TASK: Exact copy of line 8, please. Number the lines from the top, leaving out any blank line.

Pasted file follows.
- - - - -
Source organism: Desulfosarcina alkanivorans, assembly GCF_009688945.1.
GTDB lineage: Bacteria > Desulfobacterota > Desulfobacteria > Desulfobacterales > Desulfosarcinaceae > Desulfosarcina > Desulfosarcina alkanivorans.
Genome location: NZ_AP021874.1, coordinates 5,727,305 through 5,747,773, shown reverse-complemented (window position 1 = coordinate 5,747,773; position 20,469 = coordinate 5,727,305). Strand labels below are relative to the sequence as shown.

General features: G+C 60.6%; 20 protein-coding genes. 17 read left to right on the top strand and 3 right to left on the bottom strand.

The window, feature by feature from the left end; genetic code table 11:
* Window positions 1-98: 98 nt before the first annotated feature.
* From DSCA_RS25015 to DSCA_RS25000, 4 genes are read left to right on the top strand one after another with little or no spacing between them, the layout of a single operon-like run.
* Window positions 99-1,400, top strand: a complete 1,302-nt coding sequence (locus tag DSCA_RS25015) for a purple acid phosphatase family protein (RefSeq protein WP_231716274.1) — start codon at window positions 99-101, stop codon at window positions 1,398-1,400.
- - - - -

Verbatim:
* Window positions 99-1,400, top strand: a complete 1,302-nt coding sequence (locus tag DSCA_RS25015) for a purple acid phosphatase family protein (RefSeq protein WP_231716274.1) — start codon at window positions 99-101, stop codon at window positions 1,398-1,400.